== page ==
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Easter Pencaitland

Title: Easter Pencaitland
Reviewed by Admin on Jul 2
Rating: 3.5

In 1635, certain lands in Easter Pencaitland were confirmed by King James to James Livingston (Jacobo Levingstoun).

In 1636, certain lands were granted to Sir James McGill, and in the same year lands of “Eister et Wester Tempilhall” are granted to John Pringle, W.S. (M. Joanni Pringill).

In 1638, a large grant of lands is given to Joanni Sinclair, included areas of land in Wester Pencaitland.  It also included land belonging to the Lairds of Hirdmestoun.

In 1641, some lands in Easter Pencaitland were granted by the King to Patrick Hepburn and in the same year, other lands to James Hamilton.

The next year lands of Easter Pencaitland are confirmed by the King to Sir James McGill, which lands seemed to have been Glebe land, with meadow; though the house and garden were reserved for the use of vicars.

The above are excerpts from the Register of Great Seal (1634-1651AD)

Almost immediately before the bridge between Wester and Easter Pencaitland, directly to the right is the avenue and drive towards Tyneholme House, which was the residence of Mr James Reid JP, proprietor of the lands of Wester Pencaitland and the owner of Woodhall Colliery.  Tyneholme then spent time as Barnardo Boy’s home.  Up until recently the home, was a residential retirement facility.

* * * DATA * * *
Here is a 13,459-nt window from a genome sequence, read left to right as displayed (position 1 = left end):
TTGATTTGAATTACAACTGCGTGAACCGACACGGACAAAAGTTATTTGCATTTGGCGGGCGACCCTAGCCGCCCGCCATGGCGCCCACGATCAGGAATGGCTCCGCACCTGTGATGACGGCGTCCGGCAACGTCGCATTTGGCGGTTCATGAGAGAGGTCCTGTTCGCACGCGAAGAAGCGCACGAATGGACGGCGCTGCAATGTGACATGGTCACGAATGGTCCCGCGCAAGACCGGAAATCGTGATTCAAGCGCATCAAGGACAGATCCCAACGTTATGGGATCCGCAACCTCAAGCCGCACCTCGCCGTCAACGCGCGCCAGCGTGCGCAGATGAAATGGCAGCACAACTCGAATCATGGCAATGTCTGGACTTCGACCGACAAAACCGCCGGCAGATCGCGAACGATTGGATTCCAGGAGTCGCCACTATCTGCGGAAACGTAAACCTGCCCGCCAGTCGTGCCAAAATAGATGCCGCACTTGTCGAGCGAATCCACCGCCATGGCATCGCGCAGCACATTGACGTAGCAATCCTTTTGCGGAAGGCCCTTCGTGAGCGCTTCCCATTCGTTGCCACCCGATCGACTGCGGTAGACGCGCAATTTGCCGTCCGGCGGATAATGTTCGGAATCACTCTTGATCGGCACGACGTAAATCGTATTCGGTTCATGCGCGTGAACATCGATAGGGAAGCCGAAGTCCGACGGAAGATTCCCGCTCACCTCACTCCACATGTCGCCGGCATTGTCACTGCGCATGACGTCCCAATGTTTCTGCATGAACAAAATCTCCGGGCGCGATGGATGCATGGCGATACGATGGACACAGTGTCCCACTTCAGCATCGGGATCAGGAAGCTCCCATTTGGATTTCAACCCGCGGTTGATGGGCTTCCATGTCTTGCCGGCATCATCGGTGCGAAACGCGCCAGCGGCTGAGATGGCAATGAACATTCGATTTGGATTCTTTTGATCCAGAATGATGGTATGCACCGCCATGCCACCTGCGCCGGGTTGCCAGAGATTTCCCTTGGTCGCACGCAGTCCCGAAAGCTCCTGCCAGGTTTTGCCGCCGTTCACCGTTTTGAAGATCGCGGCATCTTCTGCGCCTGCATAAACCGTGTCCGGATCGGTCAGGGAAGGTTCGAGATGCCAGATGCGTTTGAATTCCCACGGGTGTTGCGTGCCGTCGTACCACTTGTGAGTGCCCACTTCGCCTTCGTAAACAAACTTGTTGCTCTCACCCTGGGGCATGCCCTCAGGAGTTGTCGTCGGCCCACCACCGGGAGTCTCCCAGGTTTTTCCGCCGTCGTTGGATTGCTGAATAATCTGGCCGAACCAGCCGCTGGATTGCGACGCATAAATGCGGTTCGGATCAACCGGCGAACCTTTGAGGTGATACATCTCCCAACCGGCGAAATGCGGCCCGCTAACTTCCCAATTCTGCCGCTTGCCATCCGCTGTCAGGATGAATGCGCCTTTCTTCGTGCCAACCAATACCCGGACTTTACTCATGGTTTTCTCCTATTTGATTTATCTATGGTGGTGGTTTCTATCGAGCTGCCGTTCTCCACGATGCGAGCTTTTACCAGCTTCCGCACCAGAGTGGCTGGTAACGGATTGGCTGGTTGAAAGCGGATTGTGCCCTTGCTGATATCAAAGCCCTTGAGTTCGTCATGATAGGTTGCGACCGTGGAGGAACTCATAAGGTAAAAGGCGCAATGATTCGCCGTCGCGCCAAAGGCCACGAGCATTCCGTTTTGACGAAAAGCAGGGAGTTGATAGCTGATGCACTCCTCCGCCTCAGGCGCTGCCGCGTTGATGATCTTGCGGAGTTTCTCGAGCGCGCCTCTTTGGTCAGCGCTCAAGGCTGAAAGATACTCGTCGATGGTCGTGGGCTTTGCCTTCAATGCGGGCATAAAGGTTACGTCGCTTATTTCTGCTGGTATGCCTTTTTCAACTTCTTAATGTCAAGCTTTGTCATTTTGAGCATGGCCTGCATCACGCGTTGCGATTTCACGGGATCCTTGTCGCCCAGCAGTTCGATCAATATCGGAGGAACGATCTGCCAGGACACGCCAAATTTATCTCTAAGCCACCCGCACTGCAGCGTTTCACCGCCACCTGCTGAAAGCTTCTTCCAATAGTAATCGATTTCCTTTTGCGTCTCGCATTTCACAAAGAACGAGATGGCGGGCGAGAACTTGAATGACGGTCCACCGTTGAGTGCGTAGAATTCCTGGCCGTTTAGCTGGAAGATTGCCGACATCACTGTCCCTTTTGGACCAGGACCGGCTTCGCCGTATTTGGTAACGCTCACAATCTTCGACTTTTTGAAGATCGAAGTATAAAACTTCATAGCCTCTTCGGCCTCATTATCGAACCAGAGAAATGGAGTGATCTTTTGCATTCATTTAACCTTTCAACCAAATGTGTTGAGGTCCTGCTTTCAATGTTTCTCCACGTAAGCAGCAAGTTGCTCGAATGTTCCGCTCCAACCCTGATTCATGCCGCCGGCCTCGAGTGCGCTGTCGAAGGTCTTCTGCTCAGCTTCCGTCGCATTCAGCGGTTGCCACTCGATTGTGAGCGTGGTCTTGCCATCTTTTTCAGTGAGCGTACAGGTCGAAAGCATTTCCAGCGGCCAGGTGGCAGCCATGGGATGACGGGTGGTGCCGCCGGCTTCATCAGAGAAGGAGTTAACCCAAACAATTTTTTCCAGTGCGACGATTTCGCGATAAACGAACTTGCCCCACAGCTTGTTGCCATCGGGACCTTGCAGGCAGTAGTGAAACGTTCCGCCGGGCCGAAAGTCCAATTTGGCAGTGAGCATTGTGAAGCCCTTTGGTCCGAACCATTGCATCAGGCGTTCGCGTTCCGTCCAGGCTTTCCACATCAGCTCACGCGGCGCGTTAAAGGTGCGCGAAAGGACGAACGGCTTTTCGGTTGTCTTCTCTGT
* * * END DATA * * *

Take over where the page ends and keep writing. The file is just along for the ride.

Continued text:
Adjacent to Tyneholme is the manse, the manse garden and then the church.  The manse is a commodious well-built house facing south, situated close to the churchyard but on a lower level.  The garden continues farther south towards the Tyne and is over an acre in size.

The church is a venerable picturesque structure and is one of the oldest remembrances of the village.  It stands within the churchyard having both the chancel and the nave under one roof.  It is still used as a place of worship under the Christian Church of Scotland and has a long and honorable history.

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